Expert Travel Tips from a Frequent Business Traveler

Guest Post by Matt Tom

The best source of travel advice always comes from frequent travelers sharing their success and horror stories.

“I’m a business traveler who does about 50-70% travel annually, and I’ve collected some information here to help make your airport experience as painless as possible.”

Arriving at the Airport

The standard rule of thumb is to arrive 1-hour before your boarding time for domestic flights and 2+ hours before your boarding time for international flights. Please use common sense to adjust your arrival time, ie, small airport versus big airport, or holiday week with families versus usual business travel Tuesday.

In my experience, the biggest cause of crowds is people arriving too early and jamming up all the lines at any given Security Checkpoint. Also, keep in mind that I have NEVER EVER seen 100% of Scanners active at any Checkpoint. Even if the crowd is gigantic, about half of the Scanners are OFF. Don’t ask me why.


Identification – New Rules

You MUST bring a valid form of identification with you. A federal-issued USA Passport is always valid. But for most travelers flying within the USA only, a Passport is not something regularly carried. Likely your ID is going to be a state-issued driver’s license.

Unfortunately, DHS has decided that not all states issue IDs that are “secure” enough. Hence, they passed the REAL ID Act a few years ago which officially took effect January 2018. Of course, not all states are in compliance yet and those have been granted an extension until October 2018.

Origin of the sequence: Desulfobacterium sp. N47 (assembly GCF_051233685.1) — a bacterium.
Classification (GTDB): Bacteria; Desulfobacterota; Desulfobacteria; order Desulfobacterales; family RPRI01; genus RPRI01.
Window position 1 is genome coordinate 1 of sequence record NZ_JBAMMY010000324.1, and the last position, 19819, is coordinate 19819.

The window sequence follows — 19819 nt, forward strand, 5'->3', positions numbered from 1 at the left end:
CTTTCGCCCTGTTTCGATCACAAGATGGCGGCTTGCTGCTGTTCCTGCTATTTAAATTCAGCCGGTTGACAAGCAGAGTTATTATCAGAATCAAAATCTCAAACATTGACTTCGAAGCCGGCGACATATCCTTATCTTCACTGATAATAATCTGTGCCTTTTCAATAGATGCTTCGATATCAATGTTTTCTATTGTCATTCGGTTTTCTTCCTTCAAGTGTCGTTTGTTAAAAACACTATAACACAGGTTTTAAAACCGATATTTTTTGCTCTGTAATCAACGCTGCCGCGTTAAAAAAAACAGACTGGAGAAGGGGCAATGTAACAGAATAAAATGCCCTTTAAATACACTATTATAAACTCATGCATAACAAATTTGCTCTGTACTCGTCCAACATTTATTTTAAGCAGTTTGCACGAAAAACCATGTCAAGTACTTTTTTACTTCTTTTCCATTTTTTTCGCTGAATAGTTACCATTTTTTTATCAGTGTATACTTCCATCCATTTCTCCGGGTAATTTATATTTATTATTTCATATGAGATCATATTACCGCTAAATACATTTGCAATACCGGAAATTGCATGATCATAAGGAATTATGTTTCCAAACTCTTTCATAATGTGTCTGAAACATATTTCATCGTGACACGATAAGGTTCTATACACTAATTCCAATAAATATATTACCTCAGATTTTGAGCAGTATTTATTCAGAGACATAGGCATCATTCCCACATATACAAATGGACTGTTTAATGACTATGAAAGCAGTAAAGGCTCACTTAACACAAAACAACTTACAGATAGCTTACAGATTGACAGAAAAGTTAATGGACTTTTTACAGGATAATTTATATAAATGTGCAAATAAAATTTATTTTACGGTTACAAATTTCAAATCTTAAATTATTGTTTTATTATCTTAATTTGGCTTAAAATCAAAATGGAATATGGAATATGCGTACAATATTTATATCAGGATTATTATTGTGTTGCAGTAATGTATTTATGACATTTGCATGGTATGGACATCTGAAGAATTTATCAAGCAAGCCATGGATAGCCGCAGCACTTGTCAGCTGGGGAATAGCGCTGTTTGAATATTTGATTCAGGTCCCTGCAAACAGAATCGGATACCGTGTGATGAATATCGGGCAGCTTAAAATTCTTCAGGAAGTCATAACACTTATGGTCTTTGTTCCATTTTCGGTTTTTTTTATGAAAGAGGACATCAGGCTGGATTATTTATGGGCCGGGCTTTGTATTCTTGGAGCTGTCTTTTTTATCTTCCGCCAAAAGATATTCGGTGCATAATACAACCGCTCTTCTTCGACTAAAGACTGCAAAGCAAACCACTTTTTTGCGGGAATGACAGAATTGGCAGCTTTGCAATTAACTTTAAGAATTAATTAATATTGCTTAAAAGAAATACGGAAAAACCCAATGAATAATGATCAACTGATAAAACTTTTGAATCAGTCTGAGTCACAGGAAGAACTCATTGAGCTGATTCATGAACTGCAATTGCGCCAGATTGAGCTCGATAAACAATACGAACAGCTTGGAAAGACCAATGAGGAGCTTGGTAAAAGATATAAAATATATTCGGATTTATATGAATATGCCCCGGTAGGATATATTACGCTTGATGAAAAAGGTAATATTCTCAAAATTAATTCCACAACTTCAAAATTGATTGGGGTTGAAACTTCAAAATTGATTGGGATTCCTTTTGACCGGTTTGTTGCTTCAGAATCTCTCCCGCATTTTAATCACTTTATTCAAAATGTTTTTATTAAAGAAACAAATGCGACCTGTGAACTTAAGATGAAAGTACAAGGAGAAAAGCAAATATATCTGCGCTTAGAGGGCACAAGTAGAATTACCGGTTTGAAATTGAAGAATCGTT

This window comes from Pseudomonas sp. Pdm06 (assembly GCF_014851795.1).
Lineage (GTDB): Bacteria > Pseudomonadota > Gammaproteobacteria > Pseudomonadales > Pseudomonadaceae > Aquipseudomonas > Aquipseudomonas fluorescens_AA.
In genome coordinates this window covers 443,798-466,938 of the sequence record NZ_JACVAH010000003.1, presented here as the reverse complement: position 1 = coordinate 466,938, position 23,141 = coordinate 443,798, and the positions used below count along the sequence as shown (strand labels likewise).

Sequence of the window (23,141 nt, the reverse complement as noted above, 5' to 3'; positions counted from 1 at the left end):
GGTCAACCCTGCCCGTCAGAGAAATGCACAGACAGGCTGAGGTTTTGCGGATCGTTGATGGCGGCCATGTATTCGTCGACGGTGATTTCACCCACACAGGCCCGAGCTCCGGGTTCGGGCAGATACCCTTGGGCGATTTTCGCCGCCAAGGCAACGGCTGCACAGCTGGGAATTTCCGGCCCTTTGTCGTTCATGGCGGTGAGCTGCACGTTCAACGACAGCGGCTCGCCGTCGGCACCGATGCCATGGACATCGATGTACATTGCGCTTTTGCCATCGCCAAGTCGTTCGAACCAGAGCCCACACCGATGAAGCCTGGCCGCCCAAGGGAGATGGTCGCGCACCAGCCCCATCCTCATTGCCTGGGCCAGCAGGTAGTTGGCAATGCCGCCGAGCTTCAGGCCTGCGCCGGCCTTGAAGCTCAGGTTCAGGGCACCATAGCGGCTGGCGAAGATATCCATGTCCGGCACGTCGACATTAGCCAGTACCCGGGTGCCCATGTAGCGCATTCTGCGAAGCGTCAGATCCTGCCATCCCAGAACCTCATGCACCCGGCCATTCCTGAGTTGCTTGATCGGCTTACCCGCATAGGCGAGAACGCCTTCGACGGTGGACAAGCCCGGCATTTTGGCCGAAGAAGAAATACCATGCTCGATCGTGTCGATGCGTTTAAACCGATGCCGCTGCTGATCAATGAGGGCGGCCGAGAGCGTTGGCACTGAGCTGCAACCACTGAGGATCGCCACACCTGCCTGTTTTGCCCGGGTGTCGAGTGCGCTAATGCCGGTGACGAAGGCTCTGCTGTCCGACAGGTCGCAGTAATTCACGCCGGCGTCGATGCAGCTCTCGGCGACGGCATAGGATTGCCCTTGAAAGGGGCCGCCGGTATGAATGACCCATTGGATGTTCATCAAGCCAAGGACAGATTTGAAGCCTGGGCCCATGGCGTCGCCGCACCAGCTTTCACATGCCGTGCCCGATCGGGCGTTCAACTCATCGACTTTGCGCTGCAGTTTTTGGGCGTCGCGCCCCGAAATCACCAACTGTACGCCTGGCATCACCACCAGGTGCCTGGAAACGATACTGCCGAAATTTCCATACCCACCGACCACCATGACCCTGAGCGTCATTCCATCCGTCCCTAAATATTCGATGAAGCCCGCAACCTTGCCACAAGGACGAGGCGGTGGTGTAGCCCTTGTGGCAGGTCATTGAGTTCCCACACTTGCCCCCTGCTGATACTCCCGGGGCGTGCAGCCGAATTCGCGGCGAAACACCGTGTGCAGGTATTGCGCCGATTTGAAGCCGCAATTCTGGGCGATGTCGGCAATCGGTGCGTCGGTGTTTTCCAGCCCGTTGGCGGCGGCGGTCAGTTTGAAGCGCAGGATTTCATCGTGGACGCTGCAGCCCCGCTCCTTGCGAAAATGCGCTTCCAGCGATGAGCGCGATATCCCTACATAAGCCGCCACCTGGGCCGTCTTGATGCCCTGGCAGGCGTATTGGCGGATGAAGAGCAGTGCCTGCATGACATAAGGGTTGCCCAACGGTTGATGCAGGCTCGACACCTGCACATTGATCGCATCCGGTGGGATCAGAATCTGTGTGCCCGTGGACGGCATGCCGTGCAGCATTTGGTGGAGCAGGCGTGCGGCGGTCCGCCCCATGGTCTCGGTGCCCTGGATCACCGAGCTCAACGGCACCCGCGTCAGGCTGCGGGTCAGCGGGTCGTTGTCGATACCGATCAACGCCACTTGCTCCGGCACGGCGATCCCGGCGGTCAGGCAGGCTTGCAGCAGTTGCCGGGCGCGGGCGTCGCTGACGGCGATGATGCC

So what does this mean for the traveler? To get through any USA airport with minimal issues you have two choices:
1. Get an updated driver’s license from your state that is REAL ID compliant as soon as possible.
2. Use your USA passport.

Helpful links:


TSA Screening Refresher

Before you even get in line at the Security Checkpoint, you should be totally ready.
– If you are going to check a bag, know that TSA has the authority to go through it whenever they feel like it. Expensive things tend to disappear. Also, beware that your airline carrier may charge for checked bags.
– You are allowed to bring 1 personal bag (backpack, purse, etc) and 1 carry-on bag (fits in the overhead bin) onto the airplane. Do not try to cheat the system. You will get caught before you try to board. Also, do not bring an oversized carry-on. It will not fit, and you will get frustrated. In the end, they will make you carry it off the plane and check it anyway.
– When you are in line, grab 2 of the gray-colored bins. Everyone thinks they can get by with 1. Unless you are a pro, get at least 2. Trust me.
– Take out your laptop and put it in a bin by itself. No laptop? Great! Any electronic gadget NOT laptop can stay in your bag: iPad, Kindle, music player, DVD player, etc. (Reasoning behind this is that the laptop has a big battery that may not be a battery, ie, it could be an explosive.)
– Take out your toiletries and put them in the other bin. Hopefully, you were smart and put all the liquids (less than 100 ml or 3 oz) into one big Ziploc bag for ease. The only liquid of more volume which can potentially pass is baby formula/breast milk. Anything else WILL get flagged. Lotion, sunblock, water or any beverage, hair gel, you name it. Gone.
– Take off your shoes, your belt, your jacket or sweater, your hat, and anything metallic (jewelry like rings, necklace, bracelet, phone, keys, etc) and place it into the same bin as your toiletries. (Or if you were smart, you already packed all these items into one of your bags so they are out of sight.)